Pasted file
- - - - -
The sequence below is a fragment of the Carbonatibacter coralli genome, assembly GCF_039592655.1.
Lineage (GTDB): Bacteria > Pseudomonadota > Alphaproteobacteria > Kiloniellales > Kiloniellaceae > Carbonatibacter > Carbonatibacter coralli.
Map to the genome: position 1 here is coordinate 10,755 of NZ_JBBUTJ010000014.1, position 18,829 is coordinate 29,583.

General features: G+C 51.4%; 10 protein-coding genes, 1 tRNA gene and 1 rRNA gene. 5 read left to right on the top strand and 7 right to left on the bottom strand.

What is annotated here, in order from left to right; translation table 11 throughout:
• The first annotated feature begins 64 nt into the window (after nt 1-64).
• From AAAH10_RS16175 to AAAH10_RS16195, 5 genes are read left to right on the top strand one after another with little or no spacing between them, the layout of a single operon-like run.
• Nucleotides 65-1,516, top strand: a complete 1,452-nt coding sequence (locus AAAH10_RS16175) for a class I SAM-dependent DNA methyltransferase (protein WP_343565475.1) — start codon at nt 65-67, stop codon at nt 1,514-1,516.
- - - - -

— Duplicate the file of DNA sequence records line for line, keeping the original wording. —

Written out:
The sequence below is a fragment of the Carbonatibacter coralli genome, assembly GCF_039592655.1.
Lineage (GTDB): Bacteria > Pseudomonadota > Alphaproteobacteria > Kiloniellales > Kiloniellaceae > Carbonatibacter > Carbonatibacter coralli.
Map to the genome: position 1 here is coordinate 10,755 of NZ_JBBUTJ010000014.1, position 18,829 is coordinate 29,583.

General features: G+C 51.4%; 10 protein-coding genes, 1 tRNA gene and 1 rRNA gene. 5 read left to right on the top strand and 7 right to left on the bottom strand.

What is annotated here, in order from left to right; translation table 11 throughout:
• The first annotated feature begins 64 nt into the window (after nt 1-64).
• From AAAH10_RS16175 to AAAH10_RS16195, 5 genes are read left to right on the top strand one after another with little or no spacing between them, the layout of a single operon-like run.
• Nucleotides 65-1,516, top strand: a complete 1,452-nt coding sequence (locus AAAH10_RS16175) for a class I SAM-dependent DNA methyltransferase (protein WP_343565475.1) — start codon at nt 65-67, stop codon at nt 1,514-1,516.